To recap (in case you’re new here – hi!), I have five kids: 17, 15, 13, 10, and 4.
Oftentimes when I express frustration or fatigue as a Mother, I’m met with some version of the phrase, “Well, at least your kids are older.”
I’ve never asked anyone what they meant by that; frankly, in the heat of the moment, I’m kind of a wimp about seeming confrontational or contrary.
But taken in context, it’s safe to assume that these comments – usually offered by friends with young children – imply that things must be so much easier for me because my children are older.
If I think about it, I can understand. When my children were young, the reality of being able to leave them alone while I ran to the store seemed as far off and dreamy as Peter Pan’s Neverland.
Having kids who could dress, feed, entertain, and more-or-less take care of themselves seemed like the heavenly light at the end of the dreary parenting tunnel.
So, I get it.
just like Peter Pan, the idea that having older kids is somehow easier is just a fairy tale after all.
True, now I can shower in relative peace, but…
more often than not, my shampoo is missing, my razor is dull, the soap is used up, and the drain is clogged with hair.
True, now they are not my constant shadows, but…
I’m on constant alert as to where they are, what they are doing, with whom they are doing it, and when they’ll be home.
True, I don’t have to wake up with them in the middle of the night, but…
sometimes they don’t come home until the middle of the night, and I’m up anyway, waiting for them.
True, now I can leave the house on my own for a little bit, but…
I will likely come home to food wrappers and dirty dishes in the living room, furniture re-arranged, the animals unfed, and my youngest running around in a ripe, crusty Pull-Up.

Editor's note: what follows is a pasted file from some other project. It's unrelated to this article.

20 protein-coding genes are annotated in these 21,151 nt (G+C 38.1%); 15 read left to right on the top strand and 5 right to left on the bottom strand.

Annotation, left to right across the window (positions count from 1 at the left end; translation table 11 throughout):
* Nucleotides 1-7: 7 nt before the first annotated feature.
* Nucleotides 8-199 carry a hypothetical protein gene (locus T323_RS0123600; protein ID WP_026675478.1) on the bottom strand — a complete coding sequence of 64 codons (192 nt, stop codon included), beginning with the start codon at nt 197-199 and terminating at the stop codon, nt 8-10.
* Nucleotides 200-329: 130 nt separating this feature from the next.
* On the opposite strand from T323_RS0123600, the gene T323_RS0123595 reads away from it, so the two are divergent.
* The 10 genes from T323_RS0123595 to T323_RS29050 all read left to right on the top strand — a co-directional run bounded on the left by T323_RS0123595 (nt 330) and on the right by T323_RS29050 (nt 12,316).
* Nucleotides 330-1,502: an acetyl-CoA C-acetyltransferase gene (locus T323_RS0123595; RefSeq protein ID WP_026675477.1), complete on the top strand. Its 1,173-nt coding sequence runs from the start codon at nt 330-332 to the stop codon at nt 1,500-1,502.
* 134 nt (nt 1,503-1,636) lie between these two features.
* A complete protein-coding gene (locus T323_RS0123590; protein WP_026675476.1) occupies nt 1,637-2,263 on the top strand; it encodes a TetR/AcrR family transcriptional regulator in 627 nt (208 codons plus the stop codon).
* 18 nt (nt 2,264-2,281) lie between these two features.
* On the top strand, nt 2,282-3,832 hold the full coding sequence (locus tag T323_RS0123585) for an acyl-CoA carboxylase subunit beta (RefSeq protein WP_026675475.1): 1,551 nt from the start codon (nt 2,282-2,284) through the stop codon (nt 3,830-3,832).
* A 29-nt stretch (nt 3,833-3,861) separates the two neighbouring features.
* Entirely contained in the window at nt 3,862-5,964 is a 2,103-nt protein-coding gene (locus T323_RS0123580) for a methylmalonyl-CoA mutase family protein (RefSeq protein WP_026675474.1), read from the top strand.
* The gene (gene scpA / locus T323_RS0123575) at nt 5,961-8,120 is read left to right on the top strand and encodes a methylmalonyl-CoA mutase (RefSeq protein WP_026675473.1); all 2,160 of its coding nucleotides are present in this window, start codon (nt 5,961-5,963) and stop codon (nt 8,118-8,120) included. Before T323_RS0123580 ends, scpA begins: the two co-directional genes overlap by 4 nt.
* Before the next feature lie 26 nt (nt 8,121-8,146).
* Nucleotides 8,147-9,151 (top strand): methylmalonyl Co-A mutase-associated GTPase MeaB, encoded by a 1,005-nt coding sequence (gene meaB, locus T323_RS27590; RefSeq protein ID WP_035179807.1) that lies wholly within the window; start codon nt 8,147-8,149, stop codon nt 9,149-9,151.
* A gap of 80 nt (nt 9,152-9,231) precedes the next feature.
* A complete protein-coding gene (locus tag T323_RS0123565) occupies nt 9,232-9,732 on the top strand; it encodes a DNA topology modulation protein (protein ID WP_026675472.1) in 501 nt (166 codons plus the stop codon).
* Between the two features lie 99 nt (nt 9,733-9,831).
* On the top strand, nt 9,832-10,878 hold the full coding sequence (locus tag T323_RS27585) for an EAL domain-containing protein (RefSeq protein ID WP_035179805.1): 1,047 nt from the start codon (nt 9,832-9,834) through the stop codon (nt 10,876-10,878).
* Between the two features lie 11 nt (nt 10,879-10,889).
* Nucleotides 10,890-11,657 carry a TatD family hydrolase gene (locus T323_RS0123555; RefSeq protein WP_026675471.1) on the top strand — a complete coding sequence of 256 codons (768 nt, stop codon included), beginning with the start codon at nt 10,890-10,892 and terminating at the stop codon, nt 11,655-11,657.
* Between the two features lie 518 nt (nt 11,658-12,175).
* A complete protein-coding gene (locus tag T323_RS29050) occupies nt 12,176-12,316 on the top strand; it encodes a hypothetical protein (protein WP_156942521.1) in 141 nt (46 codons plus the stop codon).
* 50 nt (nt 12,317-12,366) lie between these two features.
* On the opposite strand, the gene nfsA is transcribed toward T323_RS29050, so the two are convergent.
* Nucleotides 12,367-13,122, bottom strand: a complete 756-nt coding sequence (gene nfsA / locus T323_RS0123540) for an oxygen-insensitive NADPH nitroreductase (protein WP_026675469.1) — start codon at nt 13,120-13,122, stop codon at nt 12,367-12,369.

True, now they can feed themselves, but…
they feed themselves all the time, somehow managing to finish off ingredients I needed for that night’s dinner.
True, now they’re old enough to “help” with chores and babysitting, but…
it still requires a great deal of dictatorship on my part to get their “help.”
True, the days of “I hope I’m doing this right” are mostly past me, but…
now I’m consumed with “Did I do everything I could?” and “It’s too late now, I’m out of time!”
Honestly, I wouldn’t trade these days for the early ones – I’ve written before about how much I love parenting my teens! – but parenting older kids isn’t a careless, carefree venture. There are still a lot of complexities, annoyances, frustrations, and challenges to my mental health.
It’s like having a cold that moves from your head to your chest – the discomfort isn’t gone, it’s just settled in a little deeper.
If you are a young mother and feel that I’ve altogether burst your bubble, I apologize. You have many wonderful things to look forward to with parenting older children. But eating bon bons on the sofa and living a life of relative ease are, sadly, not among them!